I’ve read that there are allusions here to “The Knight’s Tale” in Chaucer’s Canterbury Tales. I never make it far through those. I know as a happy medievalist I’m supposed to read and adore them and that what I’m about to tell you could get me yelled at and kicked out of the society of nerds who read material that predates van Leeuwenhoek, the inventor of the very lenses the best of the best wear to strain our eyes over the stuff we love, but I feel that poring over Chaucer is something akin to people in a thousand years venerating the script of Rat Race. Great movie, solidly entertaining, good cast with varied backstories, but, like, how dire is reading it to the quest of accurately intrepreting society in this era? Not much. (Commence lambasting, Chaucer-lovers. Change my mind?)


Journey Into Perplexity right here on the wordpress.

Anyway. If you follow that link to the wiki list of variations on the Artemis and Actaeon story, you can see that different authors have spent time cataloguing the precise names of the up-to-fifty hounds involved in Actaeon’s punishment.

I guess the lesson here is that, if you want even a chance with Artemis, you need to be green in deed as well as dress. Keep your elbows out and for god’s sake recycle, dudes.

E.E. Cummings Month: “i like my body when it is with your”

August 24, 2010

I’ve had a lot of friends celebrating romantic occasions recently. This is for them, and for hope.



i like my body when it is with your
body. It is so quite a new thing.
Muscles better and nerves more.
i like your body. i like what it does,


Eternal Sunshine of the Spotless Mind (Gondry, 2004).

i like its hows. i like to feel the spine
of your body and its bones, and the trembling
-firm-smooth ness and which i will
again and again and again
kiss, i like kissing this and that of you,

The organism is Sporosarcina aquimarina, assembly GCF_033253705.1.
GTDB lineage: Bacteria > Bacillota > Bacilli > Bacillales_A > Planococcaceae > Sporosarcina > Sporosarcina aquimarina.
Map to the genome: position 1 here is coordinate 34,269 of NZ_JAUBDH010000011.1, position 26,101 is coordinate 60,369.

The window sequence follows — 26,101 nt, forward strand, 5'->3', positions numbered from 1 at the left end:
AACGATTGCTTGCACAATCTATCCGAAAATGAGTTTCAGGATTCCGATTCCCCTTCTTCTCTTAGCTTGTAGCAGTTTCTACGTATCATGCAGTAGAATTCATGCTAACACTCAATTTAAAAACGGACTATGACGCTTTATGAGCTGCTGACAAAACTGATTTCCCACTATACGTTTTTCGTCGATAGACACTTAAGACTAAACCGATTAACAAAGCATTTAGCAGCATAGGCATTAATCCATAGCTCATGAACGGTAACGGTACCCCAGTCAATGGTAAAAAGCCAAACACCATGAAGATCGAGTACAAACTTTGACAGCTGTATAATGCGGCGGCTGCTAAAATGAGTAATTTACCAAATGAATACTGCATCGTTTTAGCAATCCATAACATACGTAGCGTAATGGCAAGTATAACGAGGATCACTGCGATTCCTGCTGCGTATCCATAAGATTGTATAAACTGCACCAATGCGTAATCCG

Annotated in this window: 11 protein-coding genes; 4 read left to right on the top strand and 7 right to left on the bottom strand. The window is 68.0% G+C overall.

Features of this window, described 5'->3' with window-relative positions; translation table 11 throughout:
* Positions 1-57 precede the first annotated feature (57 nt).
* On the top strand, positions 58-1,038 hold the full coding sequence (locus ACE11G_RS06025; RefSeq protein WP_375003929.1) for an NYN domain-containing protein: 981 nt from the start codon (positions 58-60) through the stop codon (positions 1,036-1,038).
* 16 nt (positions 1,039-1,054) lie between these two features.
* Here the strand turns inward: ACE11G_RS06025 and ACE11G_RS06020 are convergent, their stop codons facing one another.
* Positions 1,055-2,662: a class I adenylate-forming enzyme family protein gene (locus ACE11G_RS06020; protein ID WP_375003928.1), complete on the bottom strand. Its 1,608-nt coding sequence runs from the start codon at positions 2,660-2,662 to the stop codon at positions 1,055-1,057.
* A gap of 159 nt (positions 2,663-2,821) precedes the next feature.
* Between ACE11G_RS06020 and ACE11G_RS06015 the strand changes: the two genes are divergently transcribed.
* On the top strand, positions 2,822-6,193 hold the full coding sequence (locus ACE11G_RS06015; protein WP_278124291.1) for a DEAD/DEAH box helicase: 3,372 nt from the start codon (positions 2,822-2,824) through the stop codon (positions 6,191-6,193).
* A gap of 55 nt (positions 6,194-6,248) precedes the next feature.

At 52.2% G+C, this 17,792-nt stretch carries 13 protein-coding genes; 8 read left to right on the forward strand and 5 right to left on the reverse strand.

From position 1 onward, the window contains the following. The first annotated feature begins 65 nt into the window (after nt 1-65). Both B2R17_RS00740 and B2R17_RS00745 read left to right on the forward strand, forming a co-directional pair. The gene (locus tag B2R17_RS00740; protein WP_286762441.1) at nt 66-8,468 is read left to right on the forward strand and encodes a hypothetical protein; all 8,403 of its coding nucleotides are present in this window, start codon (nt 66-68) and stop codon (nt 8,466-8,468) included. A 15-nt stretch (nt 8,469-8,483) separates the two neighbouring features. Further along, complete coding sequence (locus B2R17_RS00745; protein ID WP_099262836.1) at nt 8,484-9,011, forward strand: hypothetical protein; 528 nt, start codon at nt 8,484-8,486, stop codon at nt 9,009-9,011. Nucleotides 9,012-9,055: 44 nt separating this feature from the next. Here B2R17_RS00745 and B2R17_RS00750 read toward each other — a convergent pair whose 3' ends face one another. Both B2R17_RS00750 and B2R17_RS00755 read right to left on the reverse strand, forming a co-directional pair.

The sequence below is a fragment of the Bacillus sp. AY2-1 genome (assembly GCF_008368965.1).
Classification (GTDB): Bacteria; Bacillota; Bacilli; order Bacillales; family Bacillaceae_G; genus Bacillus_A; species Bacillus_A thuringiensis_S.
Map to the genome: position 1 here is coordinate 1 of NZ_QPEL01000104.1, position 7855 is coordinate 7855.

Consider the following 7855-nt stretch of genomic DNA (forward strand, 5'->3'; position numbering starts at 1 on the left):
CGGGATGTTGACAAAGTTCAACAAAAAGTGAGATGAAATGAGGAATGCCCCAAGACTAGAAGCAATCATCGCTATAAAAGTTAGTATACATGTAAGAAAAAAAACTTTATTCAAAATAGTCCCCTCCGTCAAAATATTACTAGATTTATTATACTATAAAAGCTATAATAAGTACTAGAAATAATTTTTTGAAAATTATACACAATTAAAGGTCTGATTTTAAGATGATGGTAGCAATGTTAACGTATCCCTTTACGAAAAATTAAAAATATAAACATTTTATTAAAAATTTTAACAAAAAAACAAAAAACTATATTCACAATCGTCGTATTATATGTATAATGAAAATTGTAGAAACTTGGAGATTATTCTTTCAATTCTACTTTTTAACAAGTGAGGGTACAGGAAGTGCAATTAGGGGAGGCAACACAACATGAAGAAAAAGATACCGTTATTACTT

i like, slowly stroking the, shocking fuzz
of your electric fur, and what-is-it comes
over parting flesh . . . . And eyes big love-crumbs,



and possibly i like the thrill

of under me you quite so new


(E.E. Cummings, “i like my body when it is with your.” Written for Elaine Thayer. They divorced in December of 1924. The poem was published Valentine’s Day, 1925.)


Jean Seberg, À bout de souffle/Breathless (Godard, 1960).

If you feel often like me then these Cummings love poems might make us lost ones a little lonely, but if I can glean a positive from it, they are written with such passion that you cannot help, with some surprise, hoping to find a fraction of that abandon and joy, whether again or for the first time. And believing such a thing is possible to find even after you’ve experienecd deep pain or felt yourself set always apart from the crowd of the easily popular, incomprehensible, “normal” socializing world, the idea that you might still connect with someone in a deep, resonantly real way, one that isn’t predicated on current conventions of date-marking-success like alcohol or knowing lines from an eighties sitcom, is something that is never bad. I think too that stripping away all the trappings that surround a date or relationship, and seeing how well the vibe between you stands up absent of distraction, mood-altering substances, and the intervention of entertainment technology is maybe a good idea, too.


Katharine Hepburn, Woman of the Year (George Stevens, 1942).

Maybe it’s even vital and something you should do right out of the gate instead of triking along together parallel-playing in front of the television at being in touch when really you are still little materialistic children faking love for someone else in a thousand ways while you prevent yourself from really loving anyone by putting up these walls of text messages and reality shows you have to watch and social networking and earbuds and booze and — hey-hey-hey — blogging. We make ourselves alone even when we’re together, and then we can’t understand why we can’t form connections… I am totally depressing myself. This was supposed to be about hope and it still is. Maybe I’m just whittling away the non-reality of all the malarkey that’s kept my hope from fulfillment in the past.

E.E Cummings Month: “i carry your heart with me”

August 13, 2010

Something a little more romantic and dear after the weight of yesterday’s scathing and shocking, though tremendously effective, “kitty” piece. Like “in spite of everything,” which was highlighted earlier this month, “i carry your heart with me” is one of Cummings’ love poems.


i carry your heart with me(i carry it in
my heart)i am never without it(anywhere
i go you go,my dear; and whatever is done
by only me is your doing,my darling)



i fear
no fate(for you are my fate,my sweet)i want
no world(for beautiful you are my world,my true)
and it’s you are whatever a moon has always meant
and whatever a sun will always sing is you


here is the deepest secret nobody knows
(here is the root of the root and the bud of the bud
and the sky of the sky of a tree called life;which grows
higher than the soul can hope or mind can hide)
and this is the wonder that’s keeping the stars apart